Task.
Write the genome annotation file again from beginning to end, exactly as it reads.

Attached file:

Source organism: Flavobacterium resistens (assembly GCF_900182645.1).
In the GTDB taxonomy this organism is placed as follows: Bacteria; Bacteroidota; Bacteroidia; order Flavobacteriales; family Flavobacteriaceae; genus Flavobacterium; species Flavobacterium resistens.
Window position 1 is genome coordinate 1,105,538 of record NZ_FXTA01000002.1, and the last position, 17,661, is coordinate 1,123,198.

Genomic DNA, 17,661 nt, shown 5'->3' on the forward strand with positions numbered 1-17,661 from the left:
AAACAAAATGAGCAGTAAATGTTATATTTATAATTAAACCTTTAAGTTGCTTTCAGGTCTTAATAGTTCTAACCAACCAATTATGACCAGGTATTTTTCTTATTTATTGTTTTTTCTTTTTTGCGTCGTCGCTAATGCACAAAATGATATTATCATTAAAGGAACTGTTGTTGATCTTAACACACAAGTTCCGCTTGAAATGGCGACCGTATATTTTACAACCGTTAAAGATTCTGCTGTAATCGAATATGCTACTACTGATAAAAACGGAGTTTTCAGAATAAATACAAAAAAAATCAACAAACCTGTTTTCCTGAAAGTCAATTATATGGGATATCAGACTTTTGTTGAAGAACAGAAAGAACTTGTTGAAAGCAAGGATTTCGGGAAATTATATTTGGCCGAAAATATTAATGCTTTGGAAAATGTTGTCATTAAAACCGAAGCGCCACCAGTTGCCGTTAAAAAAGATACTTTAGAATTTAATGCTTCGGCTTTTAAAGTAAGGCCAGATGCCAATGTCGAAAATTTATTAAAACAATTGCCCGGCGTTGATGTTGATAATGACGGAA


Source organism: Flavobacterium resistens (assembly GCF_900182645.1).
In the GTDB taxonomy this organism is placed as follows: Bacteria; Bacteroidota; Bacteroidia; order Flavobacteriales; family Flavobacteriaceae; genus Flavobacterium; species Flavobacterium resistens.
Window position 1 is genome coordinate 1,105,538 of record NZ_FXTA01000002.1, and the last position, 17,661, is coordinate 1,123,198.

Genomic DNA, 17,661 nt, shown 5'->3' on the forward strand with positions numbered 1-17,661 from the left:
AAACAAAATGAGCAGTAAATGTTATATTTATAATTAAACCTTTAAGTTGCTTTCAGGTCTTAATAGTTCTAACCAACCAATTATGACCAGGTATTTTTCTTATTTATTGTTTTTTCTTTTTTGCGTCGTCGCTAATGCACAAAATGATATTATCATTAAAGGAACTGTTGTTGATCTTAACACACAAGTTCCGCTTGAAATGGCGACCGTATATTTTACAACCGTTAAAGATTCTGCTGTAATCGAATATGCTACTACTGATAAAAACGGAGTTTTCAGAATAAATACAAAAAAAATCAACAAACCTGTTTTCCTGAAAGTCAATTATATGGGATATCAGACTTTTGTTGAAGAACAGAAAGAACTTGTTGAAAGCAAGGATTTCGGGAAATTATATTTGGCCGAAAATATTAATGCTTTGGAAAATGTTGTCATTAAAACCGAAGCGCCACCAGTTGCCGTTAAAAAAGATACTTTAGAATTTAATGCTTCGGCTTTTAAAGTAAGGCCAGATGCCAATGTCGAAAATTTATTAAAACAATTGCCCGGCGTTGATGTTGATAATGACGGAA